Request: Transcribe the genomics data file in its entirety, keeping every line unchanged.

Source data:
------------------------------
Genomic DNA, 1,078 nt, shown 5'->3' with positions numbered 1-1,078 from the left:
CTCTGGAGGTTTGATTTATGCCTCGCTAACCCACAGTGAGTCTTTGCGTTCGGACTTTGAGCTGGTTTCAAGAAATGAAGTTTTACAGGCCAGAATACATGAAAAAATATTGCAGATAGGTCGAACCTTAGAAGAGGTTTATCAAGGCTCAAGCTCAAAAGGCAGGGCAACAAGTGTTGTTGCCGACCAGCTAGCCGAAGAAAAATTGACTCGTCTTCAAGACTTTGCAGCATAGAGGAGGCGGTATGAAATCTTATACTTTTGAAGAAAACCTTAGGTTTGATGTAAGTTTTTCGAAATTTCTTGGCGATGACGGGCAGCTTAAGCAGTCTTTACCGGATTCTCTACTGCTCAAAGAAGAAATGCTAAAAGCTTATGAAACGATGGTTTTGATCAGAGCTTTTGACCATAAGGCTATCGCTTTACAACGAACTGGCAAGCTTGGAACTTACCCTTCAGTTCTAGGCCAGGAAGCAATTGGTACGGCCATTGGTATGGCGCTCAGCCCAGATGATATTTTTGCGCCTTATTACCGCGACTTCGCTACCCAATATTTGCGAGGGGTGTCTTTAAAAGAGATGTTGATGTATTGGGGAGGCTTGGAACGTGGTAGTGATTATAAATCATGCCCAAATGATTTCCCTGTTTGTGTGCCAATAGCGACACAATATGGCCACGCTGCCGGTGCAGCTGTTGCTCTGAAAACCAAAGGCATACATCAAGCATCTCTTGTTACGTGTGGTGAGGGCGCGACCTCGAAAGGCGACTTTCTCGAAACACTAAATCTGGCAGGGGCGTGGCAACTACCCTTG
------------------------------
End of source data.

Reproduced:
Genomic DNA, 1,078 nt, shown 5'->3' with positions numbered 1-1,078 from the left:
CTCTGGAGGTTTGATTTATGCCTCGCTAACCCACAGTGAGTCTTTGCGTTCGGACTTTGAGCTGGTTTCAAGAAATGAAGTTTTACAGGCCAGAATACATGAAAAAATATTGCAGATAGGTCGAACCTTAGAAGAGGTTTATCAAGGCTCAAGCTCAAAAGGCAGGGCAACAAGTGTTGTTGCCGACCAGCTAGCCGAAGAAAAATTGACTCGTCTTCAAGACTTTGCAGCATAGAGGAGGCGGTATGAAATCTTATACTTTTGAAGAAAACCTTAGGTTTGATGTAAGTTTTTCGAAATTTCTTGGCGATGACGGGCAGCTTAAGCAGTCTTTACCGGATTCTCTACTGCTCAAAGAAGAAATGCTAAAAGCTTATGAAACGATGGTTTTGATCAGAGCTTTTGACCATAAGGCTATCGCTTTACAACGAACTGGCAAGCTTGGAACTTACCCTTCAGTTCTAGGCCAGGAAGCAATTGGTACGGCCATTGGTATGGCGCTCAGCCCAGATGATATTTTTGCGCCTTATTACCGCGACTTCGCTACCCAATATTTGCGAGGGGTGTCTTTAAAAGAGATGTTGATGTATTGGGGAGGCTTGGAACGTGGTAGTGATTATAAATCATGCCCAAATGATTTCCCTGTTTGTGTGCCAATAGCGACACAATATGGCCACGCTGCCGGTGCAGCTGTTGCTCTGAAAACCAAAGGCATACATCAAGCATCTCTTGTTACGTGTGGTGAGGGCGCGACCTCGAAAGGCGACTTTCTCGAAACACTAAATCTGGCAGGGGCGTGGCAACTACCCTTG